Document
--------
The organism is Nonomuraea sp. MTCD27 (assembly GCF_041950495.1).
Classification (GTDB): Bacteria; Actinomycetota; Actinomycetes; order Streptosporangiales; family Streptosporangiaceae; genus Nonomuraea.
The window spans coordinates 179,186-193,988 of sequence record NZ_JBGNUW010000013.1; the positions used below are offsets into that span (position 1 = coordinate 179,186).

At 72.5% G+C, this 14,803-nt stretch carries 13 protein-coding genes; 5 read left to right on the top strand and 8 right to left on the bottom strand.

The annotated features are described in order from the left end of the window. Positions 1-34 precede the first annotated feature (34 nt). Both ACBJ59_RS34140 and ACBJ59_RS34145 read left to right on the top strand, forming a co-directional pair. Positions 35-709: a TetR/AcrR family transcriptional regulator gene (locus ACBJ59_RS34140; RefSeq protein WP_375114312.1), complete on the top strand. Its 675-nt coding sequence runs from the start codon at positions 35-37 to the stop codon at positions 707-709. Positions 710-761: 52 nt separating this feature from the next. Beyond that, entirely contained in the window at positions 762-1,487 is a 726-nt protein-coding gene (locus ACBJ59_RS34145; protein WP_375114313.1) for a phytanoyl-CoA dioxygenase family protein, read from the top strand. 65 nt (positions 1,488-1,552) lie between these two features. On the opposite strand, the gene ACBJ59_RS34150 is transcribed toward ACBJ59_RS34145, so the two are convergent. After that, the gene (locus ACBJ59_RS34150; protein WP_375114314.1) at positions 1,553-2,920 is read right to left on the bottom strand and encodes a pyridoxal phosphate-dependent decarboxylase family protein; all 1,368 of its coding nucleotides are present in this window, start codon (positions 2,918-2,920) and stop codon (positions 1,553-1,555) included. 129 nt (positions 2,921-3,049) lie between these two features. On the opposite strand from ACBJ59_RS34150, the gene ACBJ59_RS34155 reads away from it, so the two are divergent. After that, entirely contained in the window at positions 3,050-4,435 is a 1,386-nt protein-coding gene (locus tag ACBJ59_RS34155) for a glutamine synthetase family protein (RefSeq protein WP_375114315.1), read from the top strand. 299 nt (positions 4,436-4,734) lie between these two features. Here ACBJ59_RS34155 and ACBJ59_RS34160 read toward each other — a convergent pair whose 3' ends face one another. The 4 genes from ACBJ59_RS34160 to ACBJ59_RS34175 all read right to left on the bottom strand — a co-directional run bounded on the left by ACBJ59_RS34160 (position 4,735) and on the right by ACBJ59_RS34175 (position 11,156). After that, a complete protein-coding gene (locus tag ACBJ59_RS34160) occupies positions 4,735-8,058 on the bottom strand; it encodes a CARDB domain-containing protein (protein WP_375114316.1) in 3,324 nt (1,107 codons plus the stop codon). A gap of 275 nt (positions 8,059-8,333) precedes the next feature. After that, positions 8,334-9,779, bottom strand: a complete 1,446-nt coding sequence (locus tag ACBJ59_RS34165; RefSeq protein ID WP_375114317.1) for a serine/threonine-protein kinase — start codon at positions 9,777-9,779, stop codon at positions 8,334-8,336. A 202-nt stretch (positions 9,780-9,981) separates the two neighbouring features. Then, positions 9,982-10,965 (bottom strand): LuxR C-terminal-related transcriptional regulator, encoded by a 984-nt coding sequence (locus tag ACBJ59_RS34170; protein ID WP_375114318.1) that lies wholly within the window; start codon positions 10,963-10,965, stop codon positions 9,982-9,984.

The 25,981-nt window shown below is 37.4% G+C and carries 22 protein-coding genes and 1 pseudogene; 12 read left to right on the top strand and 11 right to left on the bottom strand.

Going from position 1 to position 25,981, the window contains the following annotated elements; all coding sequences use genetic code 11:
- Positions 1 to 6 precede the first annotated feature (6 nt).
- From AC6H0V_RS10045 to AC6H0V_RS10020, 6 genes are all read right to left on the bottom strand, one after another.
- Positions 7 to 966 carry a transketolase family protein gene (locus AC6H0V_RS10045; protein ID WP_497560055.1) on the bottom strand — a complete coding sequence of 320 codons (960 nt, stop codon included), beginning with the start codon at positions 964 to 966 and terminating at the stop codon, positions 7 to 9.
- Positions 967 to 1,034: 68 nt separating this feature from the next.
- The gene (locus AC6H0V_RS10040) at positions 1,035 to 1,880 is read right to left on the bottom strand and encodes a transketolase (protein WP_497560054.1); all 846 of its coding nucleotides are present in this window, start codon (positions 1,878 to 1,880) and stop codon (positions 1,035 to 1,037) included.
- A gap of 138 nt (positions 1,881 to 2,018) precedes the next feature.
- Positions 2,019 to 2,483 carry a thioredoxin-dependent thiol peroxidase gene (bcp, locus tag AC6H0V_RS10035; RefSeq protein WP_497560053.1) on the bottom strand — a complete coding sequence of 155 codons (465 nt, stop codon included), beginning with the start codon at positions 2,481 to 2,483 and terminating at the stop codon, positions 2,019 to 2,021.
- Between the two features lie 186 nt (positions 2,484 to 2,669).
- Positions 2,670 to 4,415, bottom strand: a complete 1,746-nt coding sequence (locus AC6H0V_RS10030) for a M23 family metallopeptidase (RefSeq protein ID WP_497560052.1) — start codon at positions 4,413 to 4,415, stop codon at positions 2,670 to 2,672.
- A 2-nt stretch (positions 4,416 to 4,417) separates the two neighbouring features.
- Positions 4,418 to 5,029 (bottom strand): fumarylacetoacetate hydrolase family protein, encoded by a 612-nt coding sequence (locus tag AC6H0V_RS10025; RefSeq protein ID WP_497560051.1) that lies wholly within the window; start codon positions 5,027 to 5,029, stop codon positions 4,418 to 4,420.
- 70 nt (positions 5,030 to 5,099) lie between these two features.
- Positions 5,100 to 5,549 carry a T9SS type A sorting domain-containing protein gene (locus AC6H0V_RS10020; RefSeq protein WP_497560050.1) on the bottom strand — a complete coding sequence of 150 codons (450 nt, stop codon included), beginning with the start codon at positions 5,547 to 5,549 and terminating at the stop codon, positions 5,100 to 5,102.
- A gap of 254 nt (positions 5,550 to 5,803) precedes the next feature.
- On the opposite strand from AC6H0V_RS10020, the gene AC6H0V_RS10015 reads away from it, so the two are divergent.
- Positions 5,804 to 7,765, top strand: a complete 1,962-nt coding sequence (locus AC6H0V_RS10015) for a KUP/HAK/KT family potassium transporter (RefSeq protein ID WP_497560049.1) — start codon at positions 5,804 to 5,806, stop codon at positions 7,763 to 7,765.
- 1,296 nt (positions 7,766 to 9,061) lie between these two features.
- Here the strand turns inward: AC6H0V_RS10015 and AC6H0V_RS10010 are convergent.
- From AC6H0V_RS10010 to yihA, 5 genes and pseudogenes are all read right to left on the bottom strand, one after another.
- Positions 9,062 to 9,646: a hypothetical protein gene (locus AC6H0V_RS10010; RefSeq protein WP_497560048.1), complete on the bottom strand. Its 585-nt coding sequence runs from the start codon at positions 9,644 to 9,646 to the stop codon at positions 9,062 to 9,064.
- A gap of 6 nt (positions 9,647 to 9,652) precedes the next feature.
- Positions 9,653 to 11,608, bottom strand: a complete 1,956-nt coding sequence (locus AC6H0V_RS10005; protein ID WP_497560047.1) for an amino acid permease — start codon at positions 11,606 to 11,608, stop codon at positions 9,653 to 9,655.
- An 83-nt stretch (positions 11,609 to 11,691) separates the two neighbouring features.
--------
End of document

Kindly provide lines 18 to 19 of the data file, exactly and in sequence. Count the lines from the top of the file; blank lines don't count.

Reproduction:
- Positions 4,418 to 5,029 (bottom strand): fumarylacetoacetate hydrolase family protein, encoded by a 612-nt coding sequence (locus tag AC6H0V_RS10025; RefSeq protein ID WP_497560051.1) that lies wholly within the window; start codon positions 5,027 to 5,029, stop codon positions 4,418 to 4,420.
- 70 nt (positions 5,030 to 5,099) lie between these two features.